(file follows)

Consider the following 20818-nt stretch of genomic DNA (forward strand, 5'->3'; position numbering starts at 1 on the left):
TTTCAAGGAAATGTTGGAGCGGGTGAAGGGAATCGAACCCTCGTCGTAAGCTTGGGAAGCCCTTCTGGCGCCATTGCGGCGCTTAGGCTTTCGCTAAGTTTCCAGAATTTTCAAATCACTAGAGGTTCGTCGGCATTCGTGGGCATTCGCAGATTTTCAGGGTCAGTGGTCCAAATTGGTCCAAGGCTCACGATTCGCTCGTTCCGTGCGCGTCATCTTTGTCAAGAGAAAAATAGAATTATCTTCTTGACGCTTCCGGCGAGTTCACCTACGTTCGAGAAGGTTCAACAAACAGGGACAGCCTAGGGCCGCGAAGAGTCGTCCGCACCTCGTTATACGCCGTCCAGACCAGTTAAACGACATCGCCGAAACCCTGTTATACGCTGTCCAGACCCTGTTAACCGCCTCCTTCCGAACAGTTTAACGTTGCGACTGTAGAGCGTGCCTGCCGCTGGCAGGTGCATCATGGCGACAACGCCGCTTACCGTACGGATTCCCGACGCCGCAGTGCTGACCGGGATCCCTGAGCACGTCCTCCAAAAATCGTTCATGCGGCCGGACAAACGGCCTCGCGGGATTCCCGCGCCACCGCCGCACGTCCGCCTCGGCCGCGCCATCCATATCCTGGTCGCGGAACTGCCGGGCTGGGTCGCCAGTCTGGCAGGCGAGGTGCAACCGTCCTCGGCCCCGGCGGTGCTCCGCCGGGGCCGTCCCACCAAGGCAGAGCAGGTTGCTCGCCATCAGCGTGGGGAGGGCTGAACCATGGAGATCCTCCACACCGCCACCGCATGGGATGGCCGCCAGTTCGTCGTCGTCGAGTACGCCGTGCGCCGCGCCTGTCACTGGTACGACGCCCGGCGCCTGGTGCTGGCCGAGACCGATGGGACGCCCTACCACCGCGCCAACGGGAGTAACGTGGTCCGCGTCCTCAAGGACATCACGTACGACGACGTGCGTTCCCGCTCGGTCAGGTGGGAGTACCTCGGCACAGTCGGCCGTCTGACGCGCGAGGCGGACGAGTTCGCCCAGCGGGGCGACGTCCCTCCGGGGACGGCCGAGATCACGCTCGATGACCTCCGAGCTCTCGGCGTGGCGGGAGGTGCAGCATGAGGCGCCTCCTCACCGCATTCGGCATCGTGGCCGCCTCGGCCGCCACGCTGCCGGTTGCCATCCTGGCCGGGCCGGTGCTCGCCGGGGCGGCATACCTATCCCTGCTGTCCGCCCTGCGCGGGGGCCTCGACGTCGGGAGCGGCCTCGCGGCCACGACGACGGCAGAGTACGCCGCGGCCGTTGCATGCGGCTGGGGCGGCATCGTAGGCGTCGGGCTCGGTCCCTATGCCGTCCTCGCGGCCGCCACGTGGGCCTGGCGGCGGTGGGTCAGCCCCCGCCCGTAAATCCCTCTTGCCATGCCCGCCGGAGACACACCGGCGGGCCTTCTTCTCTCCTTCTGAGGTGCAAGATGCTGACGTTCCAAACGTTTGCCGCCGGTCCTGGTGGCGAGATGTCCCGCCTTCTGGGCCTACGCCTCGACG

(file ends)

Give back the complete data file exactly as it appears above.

Consider the following 20818-nt stretch of genomic DNA (forward strand, 5'->3'; position numbering starts at 1 on the left):
TTTCAAGGAAATGTTGGAGCGGGTGAAGGGAATCGAACCCTCGTCGTAAGCTTGGGAAGCCCTTCTGGCGCCATTGCGGCGCTTAGGCTTTCGCTAAGTTTCCAGAATTTTCAAATCACTAGAGGTTCGTCGGCATTCGTGGGCATTCGCAGATTTTCAGGGTCAGTGGTCCAAATTGGTCCAAGGCTCACGATTCGCTCGTTCCGTGCGCGTCATCTTTGTCAAGAGAAAAATAGAATTATCTTCTTGACGCTTCCGGCGAGTTCACCTACGTTCGAGAAGGTTCAACAAACAGGGACAGCCTAGGGCCGCGAAGAGTCGTCCGCACCTCGTTATACGCCGTCCAGACCAGTTAAACGACATCGCCGAAACCCTGTTATACGCTGTCCAGACCCTGTTAACCGCCTCCTTCCGAACAGTTTAACGTTGCGACTGTAGAGCGTGCCTGCCGCTGGCAGGTGCATCATGGCGACAACGCCGCTTACCGTACGGATTCCCGACGCCGCAGTGCTGACCGGGATCCCTGAGCACGTCCTCCAAAAATCGTTCATGCGGCCGGACAAACGGCCTCGCGGGATTCCCGCGCCACCGCCGCACGTCCGCCTCGGCCGCGCCATCCATATCCTGGTCGCGGAACTGCCGGGCTGGGTCGCCAGTCTGGCAGGCGAGGTGCAACCGTCCTCGGCCCCGGCGGTGCTCCGCCGGGGCCGTCCCACCAAGGCAGAGCAGGTTGCTCGCCATCAGCGTGGGGAGGGCTGAACCATGGAGATCCTCCACACCGCCACCGCATGGGATGGCCGCCAGTTCGTCGTCGTCGAGTACGCCGTGCGCCGCGCCTGTCACTGGTACGACGCCCGGCGCCTGGTGCTGGCCGAGACCGATGGGACGCCCTACCACCGCGCCAACGGGAGTAACGTGGTCCGCGTCCTCAAGGACATCACGTACGACGACGTGCGTTCCCGCTCGGTCAGGTGGGAGTACCTCGGCACAGTCGGCCGTCTGACGCGCGAGGCGGACGAGTTCGCCCAGCGGGGCGACGTCCCTCCGGGGACGGCCGAGATCACGCTCGATGACCTCCGAGCTCTCGGCGTGGCGGGAGGTGCAGCATGAGGCGCCTCCTCACCGCATTCGGCATCGTGGCCGCCTCGGCCGCCACGCTGCCGGTTGCCATCCTGGCCGGGCCGGTGCTCGCCGGGGCGGCATACCTATCCCTGCTGTCCGCCCTGCGCGGGGGCCTCGACGTCGGGAGCGGCCTCGCGGCCACGACGACGGCAGAGTACGCCGCGGCCGTTGCATGCGGCTGGGGCGGCATCGTAGGCGTCGGGCTCGGTCCCTATGCCGTCCTCGCGGCCGCCACGTGGGCCTGGCGGCGGTGGGTCAGCCCCCGCCCGTAAATCCCTCTTGCCATGCCCGCCGGAGACACACCGGCGGGCCTTCTTCTCTCCTTCTGAGGTGCAAGATGCTGACGTTCCAAACGTTTGCCGCCGGTCCTGGTGGCGAGATGTCCCGCCTTCTGGGCCTACGCCTCGACG